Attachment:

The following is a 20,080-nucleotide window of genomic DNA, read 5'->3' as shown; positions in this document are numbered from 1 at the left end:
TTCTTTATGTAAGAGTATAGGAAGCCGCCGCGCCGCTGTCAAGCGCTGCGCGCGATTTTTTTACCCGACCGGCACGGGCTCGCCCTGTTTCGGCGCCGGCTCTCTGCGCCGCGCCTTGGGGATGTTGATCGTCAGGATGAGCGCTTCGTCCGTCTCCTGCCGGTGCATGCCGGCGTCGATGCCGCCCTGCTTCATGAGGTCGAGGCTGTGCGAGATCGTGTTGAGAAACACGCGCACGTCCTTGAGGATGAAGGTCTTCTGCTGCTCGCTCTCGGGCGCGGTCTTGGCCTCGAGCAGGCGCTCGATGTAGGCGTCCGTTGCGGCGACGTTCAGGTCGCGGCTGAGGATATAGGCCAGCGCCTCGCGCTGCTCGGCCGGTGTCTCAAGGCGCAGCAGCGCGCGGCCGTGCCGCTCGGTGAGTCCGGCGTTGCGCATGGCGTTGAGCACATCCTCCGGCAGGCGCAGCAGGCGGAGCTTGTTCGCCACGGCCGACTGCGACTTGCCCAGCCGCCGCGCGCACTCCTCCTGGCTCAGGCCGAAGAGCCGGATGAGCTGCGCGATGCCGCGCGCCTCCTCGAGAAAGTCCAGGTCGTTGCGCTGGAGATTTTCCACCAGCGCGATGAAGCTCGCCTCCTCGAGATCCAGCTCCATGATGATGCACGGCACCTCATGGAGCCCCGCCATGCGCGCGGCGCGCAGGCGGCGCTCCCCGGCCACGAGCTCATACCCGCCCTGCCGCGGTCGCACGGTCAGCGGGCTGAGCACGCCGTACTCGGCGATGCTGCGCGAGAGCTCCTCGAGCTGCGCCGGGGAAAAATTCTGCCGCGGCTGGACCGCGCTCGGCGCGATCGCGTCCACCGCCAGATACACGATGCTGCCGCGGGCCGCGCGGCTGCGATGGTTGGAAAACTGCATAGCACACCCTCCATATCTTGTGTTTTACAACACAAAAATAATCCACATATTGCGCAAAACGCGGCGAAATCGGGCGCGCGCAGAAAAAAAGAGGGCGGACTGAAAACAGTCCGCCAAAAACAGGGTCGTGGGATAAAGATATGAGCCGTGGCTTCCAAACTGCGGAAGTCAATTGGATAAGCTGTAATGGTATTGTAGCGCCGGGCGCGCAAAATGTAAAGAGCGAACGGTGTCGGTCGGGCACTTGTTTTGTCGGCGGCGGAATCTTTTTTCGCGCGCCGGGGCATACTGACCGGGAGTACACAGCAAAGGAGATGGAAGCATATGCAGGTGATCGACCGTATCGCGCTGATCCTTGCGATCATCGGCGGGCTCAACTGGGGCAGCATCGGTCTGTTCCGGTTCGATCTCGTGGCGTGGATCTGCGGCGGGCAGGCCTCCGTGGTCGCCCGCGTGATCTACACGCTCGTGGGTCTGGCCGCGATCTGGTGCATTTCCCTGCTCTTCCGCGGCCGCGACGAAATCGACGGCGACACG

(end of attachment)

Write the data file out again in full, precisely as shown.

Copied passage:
The following is a 20,080-nucleotide window of genomic DNA, read 5'->3' as shown; positions in this document are numbered from 1 at the left end:
TTCTTTATGTAAGAGTATAGGAAGCCGCCGCGCCGCTGTCAAGCGCTGCGCGCGATTTTTTTACCCGACCGGCACGGGCTCGCCCTGTTTCGGCGCCGGCTCTCTGCGCCGCGCCTTGGGGATGTTGATCGTCAGGATGAGCGCTTCGTCCGTCTCCTGCCGGTGCATGCCGGCGTCGATGCCGCCCTGCTTCATGAGGTCGAGGCTGTGCGAGATCGTGTTGAGAAACACGCGCACGTCCTTGAGGATGAAGGTCTTCTGCTGCTCGCTCTCGGGCGCGGTCTTGGCCTCGAGCAGGCGCTCGATGTAGGCGTCCGTTGCGGCGACGTTCAGGTCGCGGCTGAGGATATAGGCCAGCGCCTCGCGCTGCTCGGCCGGTGTCTCAAGGCGCAGCAGCGCGCGGCCGTGCCGCTCGGTGAGTCCGGCGTTGCGCATGGCGTTGAGCACATCCTCCGGCAGGCGCAGCAGGCGGAGCTTGTTCGCCACGGCCGACTGCGACTTGCCCAGCCGCCGCGCGCACTCCTCCTGGCTCAGGCCGAAGAGCCGGATGAGCTGCGCGATGCCGCGCGCCTCCTCGAGAAAGTCCAGGTCGTTGCGCTGGAGATTTTCCACCAGCGCGATGAAGCTCGCCTCCTCGAGATCCAGCTCCATGATGATGCACGGCACCTCATGGAGCCCCGCCATGCGCGCGGCGCGCAGGCGGCGCTCCCCGGCCACGAGCTCATACCCGCCCTGCCGCGGTCGCACGGTCAGCGGGCTGAGCACGCCGTACTCGGCGATGCTGCGCGAGAGCTCCTCGAGCTGCGCCGGGGAAAAATTCTGCCGCGGCTGGACCGCGCTCGGCGCGATCGCGTCCACCGCCAGATACACGATGCTGCCGCGGGCCGCGCGGCTGCGATGGTTGGAAAACTGCATAGCACACCCTCCATATCTTGTGTTTTACAACACAAAAATAATCCACATATTGCGCAAAACGCGGCGAAATCGGGCGCGCGCAGAAAAAAAGAGGGCGGACTGAAAACAGTCCGCCAAAAACAGGGTCGTGGGATAAAGATATGAGCCGTGGCTTCCAAACTGCGGAAGTCAATTGGATAAGCTGTAATGGTATTGTAGCGCCGGGCGCGCAAAATGTAAAGAGCGAACGGTGTCGGTCGGGCACTTGTTTTGTCGGCGGCGGAATCTTTTTTCGCGCGCCGGGGCATACTGACCGGGAGTACACAGCAAAGGAGATGGAAGCATATGCAGGTGATCGACCGTATCGCGCTGATCCTTGCGATCATCGGCGGGCTCAACTGGGGCAGCATCGGTCTGTTCCGGTTCGATCTCGTGGCGTGGATCTGCGGCGGGCAGGCCTCCGTGGTCGCCCGCGTGATCTACACGCTCGTGGGTCTGGCCGCGATCTGGTGCATTTCCCTGCTCTTCCGCGGCCGCGACGAAATCGACGGCGACACG